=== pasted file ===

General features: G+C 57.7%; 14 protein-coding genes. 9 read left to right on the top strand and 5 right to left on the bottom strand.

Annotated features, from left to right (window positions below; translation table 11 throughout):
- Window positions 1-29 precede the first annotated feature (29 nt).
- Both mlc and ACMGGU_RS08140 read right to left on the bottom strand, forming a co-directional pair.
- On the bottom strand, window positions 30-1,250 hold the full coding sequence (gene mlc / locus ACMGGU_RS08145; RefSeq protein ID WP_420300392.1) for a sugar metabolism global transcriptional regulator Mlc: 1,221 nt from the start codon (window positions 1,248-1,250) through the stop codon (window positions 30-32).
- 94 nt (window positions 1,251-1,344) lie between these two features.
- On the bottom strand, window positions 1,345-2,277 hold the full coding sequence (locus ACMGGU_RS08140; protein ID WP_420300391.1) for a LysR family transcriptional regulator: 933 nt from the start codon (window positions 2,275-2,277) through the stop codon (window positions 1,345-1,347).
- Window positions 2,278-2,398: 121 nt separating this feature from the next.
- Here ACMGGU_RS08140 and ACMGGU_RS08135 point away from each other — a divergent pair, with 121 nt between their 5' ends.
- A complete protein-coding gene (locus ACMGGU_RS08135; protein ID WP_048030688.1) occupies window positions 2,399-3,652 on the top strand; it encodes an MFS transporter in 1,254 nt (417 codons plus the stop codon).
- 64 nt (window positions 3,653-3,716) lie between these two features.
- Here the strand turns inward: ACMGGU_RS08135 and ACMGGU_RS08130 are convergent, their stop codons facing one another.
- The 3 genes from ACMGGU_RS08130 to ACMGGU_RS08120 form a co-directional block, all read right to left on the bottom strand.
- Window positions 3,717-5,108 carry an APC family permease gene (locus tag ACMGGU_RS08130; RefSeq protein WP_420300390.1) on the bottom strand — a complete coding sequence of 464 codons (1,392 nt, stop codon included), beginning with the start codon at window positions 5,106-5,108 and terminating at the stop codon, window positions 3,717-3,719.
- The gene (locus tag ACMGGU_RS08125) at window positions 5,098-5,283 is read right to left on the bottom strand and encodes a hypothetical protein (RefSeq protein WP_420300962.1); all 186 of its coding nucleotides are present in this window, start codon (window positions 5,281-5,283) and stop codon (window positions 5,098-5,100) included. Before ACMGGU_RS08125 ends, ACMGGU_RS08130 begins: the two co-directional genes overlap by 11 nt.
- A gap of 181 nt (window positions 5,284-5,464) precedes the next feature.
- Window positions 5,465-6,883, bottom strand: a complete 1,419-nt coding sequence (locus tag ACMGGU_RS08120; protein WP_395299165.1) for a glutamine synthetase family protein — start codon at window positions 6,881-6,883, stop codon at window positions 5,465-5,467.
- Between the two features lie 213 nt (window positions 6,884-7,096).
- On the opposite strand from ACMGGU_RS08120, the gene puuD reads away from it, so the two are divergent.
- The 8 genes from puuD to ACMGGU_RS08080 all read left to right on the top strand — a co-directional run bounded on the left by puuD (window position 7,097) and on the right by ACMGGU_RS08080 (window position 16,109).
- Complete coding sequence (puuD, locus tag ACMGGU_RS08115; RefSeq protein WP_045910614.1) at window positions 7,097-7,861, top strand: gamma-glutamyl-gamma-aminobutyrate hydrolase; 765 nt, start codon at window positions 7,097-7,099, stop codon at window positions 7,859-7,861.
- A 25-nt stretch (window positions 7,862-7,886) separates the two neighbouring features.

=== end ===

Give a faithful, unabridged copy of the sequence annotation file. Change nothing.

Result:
General features: G+C 57.7%; 14 protein-coding genes. 9 read left to right on the top strand and 5 right to left on the bottom strand.

Annotated features, from left to right (window positions below; translation table 11 throughout):
- Window positions 1-29 precede the first annotated feature (29 nt).
- Both mlc and ACMGGU_RS08140 read right to left on the bottom strand, forming a co-directional pair.
- On the bottom strand, window positions 30-1,250 hold the full coding sequence (gene mlc / locus ACMGGU_RS08145; RefSeq protein ID WP_420300392.1) for a sugar metabolism global transcriptional regulator Mlc: 1,221 nt from the start codon (window positions 1,248-1,250) through the stop codon (window positions 30-32).
- 94 nt (window positions 1,251-1,344) lie between these two features.
- On the bottom strand, window positions 1,345-2,277 hold the full coding sequence (locus ACMGGU_RS08140; protein ID WP_420300391.1) for a LysR family transcriptional regulator: 933 nt from the start codon (window positions 2,275-2,277) through the stop codon (window positions 1,345-1,347).
- Window positions 2,278-2,398: 121 nt separating this feature from the next.
- Here ACMGGU_RS08140 and ACMGGU_RS08135 point away from each other — a divergent pair, with 121 nt between their 5' ends.
- A complete protein-coding gene (locus ACMGGU_RS08135; protein ID WP_048030688.1) occupies window positions 2,399-3,652 on the top strand; it encodes an MFS transporter in 1,254 nt (417 codons plus the stop codon).
- 64 nt (window positions 3,653-3,716) lie between these two features.
- Here the strand turns inward: ACMGGU_RS08135 and ACMGGU_RS08130 are convergent, their stop codons facing one another.
- The 3 genes from ACMGGU_RS08130 to ACMGGU_RS08120 form a co-directional block, all read right to left on the bottom strand.
- Window positions 3,717-5,108 carry an APC family permease gene (locus tag ACMGGU_RS08130; RefSeq protein WP_420300390.1) on the bottom strand — a complete coding sequence of 464 codons (1,392 nt, stop codon included), beginning with the start codon at window positions 5,106-5,108 and terminating at the stop codon, window positions 3,717-3,719.
- The gene (locus tag ACMGGU_RS08125) at window positions 5,098-5,283 is read right to left on the bottom strand and encodes a hypothetical protein (RefSeq protein WP_420300962.1); all 186 of its coding nucleotides are present in this window, start codon (window positions 5,281-5,283) and stop codon (window positions 5,098-5,100) included. Before ACMGGU_RS08125 ends, ACMGGU_RS08130 begins: the two co-directional genes overlap by 11 nt.
- A gap of 181 nt (window positions 5,284-5,464) precedes the next feature.
- Window positions 5,465-6,883, bottom strand: a complete 1,419-nt coding sequence (locus tag ACMGGU_RS08120; protein WP_395299165.1) for a glutamine synthetase family protein — start codon at window positions 6,881-6,883, stop codon at window positions 5,465-5,467.
- Between the two features lie 213 nt (window positions 6,884-7,096).
- On the opposite strand from ACMGGU_RS08120, the gene puuD reads away from it, so the two are divergent.
- The 8 genes from puuD to ACMGGU_RS08080 all read left to right on the top strand — a co-directional run bounded on the left by puuD (window position 7,097) and on the right by ACMGGU_RS08080 (window position 16,109).
- Complete coding sequence (puuD, locus tag ACMGGU_RS08115; RefSeq protein WP_045910614.1) at window positions 7,097-7,861, top strand: gamma-glutamyl-gamma-aminobutyrate hydrolase; 765 nt, start codon at window positions 7,097-7,099, stop codon at window positions 7,859-7,861.
- A 25-nt stretch (window positions 7,862-7,886) separates the two neighbouring features.